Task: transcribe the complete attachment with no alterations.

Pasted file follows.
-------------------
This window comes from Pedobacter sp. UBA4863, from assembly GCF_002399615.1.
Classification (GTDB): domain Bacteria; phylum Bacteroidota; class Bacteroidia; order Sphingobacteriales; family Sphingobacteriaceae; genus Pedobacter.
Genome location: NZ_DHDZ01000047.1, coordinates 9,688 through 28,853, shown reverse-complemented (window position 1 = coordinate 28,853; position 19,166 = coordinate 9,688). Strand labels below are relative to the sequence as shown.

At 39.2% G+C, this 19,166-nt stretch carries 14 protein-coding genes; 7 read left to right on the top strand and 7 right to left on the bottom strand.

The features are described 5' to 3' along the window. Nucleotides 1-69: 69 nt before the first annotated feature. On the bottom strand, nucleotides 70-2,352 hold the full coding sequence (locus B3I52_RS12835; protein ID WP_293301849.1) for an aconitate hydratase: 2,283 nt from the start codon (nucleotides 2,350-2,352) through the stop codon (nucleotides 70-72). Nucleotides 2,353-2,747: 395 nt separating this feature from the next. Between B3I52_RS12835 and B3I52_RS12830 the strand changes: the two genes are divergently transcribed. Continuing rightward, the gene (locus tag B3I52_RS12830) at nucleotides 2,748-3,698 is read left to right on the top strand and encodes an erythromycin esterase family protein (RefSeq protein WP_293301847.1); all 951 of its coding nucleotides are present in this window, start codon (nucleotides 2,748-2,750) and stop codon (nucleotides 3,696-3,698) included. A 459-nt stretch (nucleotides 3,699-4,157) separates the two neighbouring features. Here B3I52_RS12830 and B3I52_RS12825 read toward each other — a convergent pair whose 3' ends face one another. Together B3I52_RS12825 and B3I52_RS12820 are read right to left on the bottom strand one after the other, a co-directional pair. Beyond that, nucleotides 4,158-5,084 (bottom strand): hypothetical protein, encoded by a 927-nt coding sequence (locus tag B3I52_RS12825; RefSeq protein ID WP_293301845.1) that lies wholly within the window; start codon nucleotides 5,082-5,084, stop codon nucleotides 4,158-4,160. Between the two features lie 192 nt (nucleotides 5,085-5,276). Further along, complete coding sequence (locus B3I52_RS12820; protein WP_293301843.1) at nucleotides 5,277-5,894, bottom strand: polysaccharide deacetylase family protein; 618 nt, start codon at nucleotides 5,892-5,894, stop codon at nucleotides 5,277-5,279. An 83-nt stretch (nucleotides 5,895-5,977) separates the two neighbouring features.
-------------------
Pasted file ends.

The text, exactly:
This window comes from Pedobacter sp. UBA4863, from assembly GCF_002399615.1.
Classification (GTDB): domain Bacteria; phylum Bacteroidota; class Bacteroidia; order Sphingobacteriales; family Sphingobacteriaceae; genus Pedobacter.
Genome location: NZ_DHDZ01000047.1, coordinates 9,688 through 28,853, shown reverse-complemented (window position 1 = coordinate 28,853; position 19,166 = coordinate 9,688). Strand labels below are relative to the sequence as shown.

At 39.2% G+C, this 19,166-nt stretch carries 14 protein-coding genes; 7 read left to right on the top strand and 7 right to left on the bottom strand.

The features are described 5' to 3' along the window. Nucleotides 1-69: 69 nt before the first annotated feature. On the bottom strand, nucleotides 70-2,352 hold the full coding sequence (locus B3I52_RS12835; protein ID WP_293301849.1) for an aconitate hydratase: 2,283 nt from the start codon (nucleotides 2,350-2,352) through the stop codon (nucleotides 70-72). Nucleotides 2,353-2,747: 395 nt separating this feature from the next. Between B3I52_RS12835 and B3I52_RS12830 the strand changes: the two genes are divergently transcribed. Continuing rightward, the gene (locus tag B3I52_RS12830) at nucleotides 2,748-3,698 is read left to right on the top strand and encodes an erythromycin esterase family protein (RefSeq protein WP_293301847.1); all 951 of its coding nucleotides are present in this window, start codon (nucleotides 2,748-2,750) and stop codon (nucleotides 3,696-3,698) included. A 459-nt stretch (nucleotides 3,699-4,157) separates the two neighbouring features. Here B3I52_RS12830 and B3I52_RS12825 read toward each other — a convergent pair whose 3' ends face one another. Together B3I52_RS12825 and B3I52_RS12820 are read right to left on the bottom strand one after the other, a co-directional pair. Beyond that, nucleotides 4,158-5,084 (bottom strand): hypothetical protein, encoded by a 927-nt coding sequence (locus tag B3I52_RS12825; RefSeq protein ID WP_293301845.1) that lies wholly within the window; start codon nucleotides 5,082-5,084, stop codon nucleotides 4,158-4,160. Between the two features lie 192 nt (nucleotides 5,085-5,276). Further along, complete coding sequence (locus B3I52_RS12820; protein WP_293301843.1) at nucleotides 5,277-5,894, bottom strand: polysaccharide deacetylase family protein; 618 nt, start codon at nucleotides 5,892-5,894, stop codon at nucleotides 5,277-5,279. An 83-nt stretch (nucleotides 5,895-5,977) separates the two neighbouring features.